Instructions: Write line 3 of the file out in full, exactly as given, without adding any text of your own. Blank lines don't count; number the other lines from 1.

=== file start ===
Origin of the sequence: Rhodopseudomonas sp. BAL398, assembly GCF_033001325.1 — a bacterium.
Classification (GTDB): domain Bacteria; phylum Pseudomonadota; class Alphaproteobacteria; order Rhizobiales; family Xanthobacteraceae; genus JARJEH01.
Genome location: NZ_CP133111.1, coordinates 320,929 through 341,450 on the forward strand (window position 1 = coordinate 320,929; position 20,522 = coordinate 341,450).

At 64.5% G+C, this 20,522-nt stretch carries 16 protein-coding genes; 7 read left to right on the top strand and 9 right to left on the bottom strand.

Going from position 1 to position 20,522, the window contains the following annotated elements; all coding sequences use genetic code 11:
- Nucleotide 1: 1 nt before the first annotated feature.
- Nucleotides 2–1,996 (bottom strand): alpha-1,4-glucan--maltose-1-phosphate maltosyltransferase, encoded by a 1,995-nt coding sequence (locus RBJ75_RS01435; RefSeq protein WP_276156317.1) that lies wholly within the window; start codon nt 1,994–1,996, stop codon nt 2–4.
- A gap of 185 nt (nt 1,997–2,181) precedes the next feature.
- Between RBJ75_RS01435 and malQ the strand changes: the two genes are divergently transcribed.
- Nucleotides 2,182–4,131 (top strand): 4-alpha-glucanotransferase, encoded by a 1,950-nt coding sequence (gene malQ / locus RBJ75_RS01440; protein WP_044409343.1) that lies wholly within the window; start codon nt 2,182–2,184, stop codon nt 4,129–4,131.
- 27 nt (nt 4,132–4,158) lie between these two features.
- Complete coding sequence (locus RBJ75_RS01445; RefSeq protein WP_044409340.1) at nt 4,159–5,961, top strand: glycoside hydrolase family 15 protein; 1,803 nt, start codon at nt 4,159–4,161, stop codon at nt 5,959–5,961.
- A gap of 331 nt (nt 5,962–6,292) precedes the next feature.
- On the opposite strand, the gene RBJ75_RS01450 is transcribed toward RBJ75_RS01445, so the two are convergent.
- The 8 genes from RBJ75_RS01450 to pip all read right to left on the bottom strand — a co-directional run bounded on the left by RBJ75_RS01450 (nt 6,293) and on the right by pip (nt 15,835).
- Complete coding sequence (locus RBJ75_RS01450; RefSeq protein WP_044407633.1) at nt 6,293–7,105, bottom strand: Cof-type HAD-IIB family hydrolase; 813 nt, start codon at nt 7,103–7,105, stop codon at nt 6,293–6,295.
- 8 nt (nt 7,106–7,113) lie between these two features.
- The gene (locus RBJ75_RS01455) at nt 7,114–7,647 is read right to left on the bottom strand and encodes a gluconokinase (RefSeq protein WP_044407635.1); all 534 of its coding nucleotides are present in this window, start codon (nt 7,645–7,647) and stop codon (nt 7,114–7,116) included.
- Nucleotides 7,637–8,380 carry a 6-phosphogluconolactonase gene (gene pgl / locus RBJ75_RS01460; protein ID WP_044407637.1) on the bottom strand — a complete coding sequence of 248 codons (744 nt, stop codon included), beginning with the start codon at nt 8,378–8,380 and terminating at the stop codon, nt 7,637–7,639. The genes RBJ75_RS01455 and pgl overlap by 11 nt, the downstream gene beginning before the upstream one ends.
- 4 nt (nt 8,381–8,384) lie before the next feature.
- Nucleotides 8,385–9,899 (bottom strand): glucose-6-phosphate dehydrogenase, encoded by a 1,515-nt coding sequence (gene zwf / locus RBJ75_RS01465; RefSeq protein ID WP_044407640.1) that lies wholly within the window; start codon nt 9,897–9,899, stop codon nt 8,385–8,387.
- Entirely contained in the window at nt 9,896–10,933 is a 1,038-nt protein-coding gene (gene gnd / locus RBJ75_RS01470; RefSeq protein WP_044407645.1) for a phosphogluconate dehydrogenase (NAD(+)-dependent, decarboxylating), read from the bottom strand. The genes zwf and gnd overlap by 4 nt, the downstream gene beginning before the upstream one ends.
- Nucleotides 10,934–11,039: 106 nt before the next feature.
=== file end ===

Genome location: NZ_CP133111.1, coordinates 320,929 through 341,450 on the forward strand (window position 1 = coordinate 320,929; position 20,522 = coordinate 341,450).